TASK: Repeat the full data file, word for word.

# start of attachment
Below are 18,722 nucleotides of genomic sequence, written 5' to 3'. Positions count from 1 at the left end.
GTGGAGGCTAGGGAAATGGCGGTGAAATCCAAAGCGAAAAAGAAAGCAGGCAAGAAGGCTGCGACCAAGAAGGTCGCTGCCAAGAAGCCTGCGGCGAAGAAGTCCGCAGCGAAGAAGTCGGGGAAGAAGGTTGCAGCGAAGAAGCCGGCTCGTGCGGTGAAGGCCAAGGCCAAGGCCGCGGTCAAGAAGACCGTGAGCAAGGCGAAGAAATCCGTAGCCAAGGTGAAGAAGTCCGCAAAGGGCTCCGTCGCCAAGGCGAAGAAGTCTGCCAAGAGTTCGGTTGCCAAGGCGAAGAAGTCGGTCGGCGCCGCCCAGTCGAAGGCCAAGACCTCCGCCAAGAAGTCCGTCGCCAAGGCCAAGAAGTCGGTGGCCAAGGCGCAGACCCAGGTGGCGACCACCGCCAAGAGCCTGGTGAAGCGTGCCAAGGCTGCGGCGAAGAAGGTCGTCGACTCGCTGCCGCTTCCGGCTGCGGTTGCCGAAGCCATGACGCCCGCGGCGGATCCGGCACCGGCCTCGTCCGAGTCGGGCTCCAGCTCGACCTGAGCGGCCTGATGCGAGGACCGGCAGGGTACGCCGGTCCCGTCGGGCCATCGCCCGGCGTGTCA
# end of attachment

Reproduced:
Below are 18,722 nucleotides of genomic sequence, written 5' to 3'. Positions count from 1 at the left end.
GTGGAGGCTAGGGAAATGGCGGTGAAATCCAAAGCGAAAAAGAAAGCAGGCAAGAAGGCTGCGACCAAGAAGGTCGCTGCCAAGAAGCCTGCGGCGAAGAAGTCCGCAGCGAAGAAGTCGGGGAAGAAGGTTGCAGCGAAGAAGCCGGCTCGTGCGGTGAAGGCCAAGGCCAAGGCCGCGGTCAAGAAGACCGTGAGCAAGGCGAAGAAATCCGTAGCCAAGGTGAAGAAGTCCGCAAAGGGCTCCGTCGCCAAGGCGAAGAAGTCTGCCAAGAGTTCGGTTGCCAAGGCGAAGAAGTCGGTCGGCGCCGCCCAGTCGAAGGCCAAGACCTCCGCCAAGAAGTCCGTCGCCAAGGCCAAGAAGTCGGTGGCCAAGGCGCAGACCCAGGTGGCGACCACCGCCAAGAGCCTGGTGAAGCGTGCCAAGGCTGCGGCGAAGAAGGTCGTCGACTCGCTGCCGCTTCCGGCTGCGGTTGCCGAAGCCATGACGCCCGCGGCGGATCCGGCACCGGCCTCGTCCGAGTCGGGCTCCAGCTCGACCTGAGCGGCCTGATGCGAGGACCGGCAGGGTACGCCGGTCCCGTCGGGCCATCGCCCGGCGTGTCA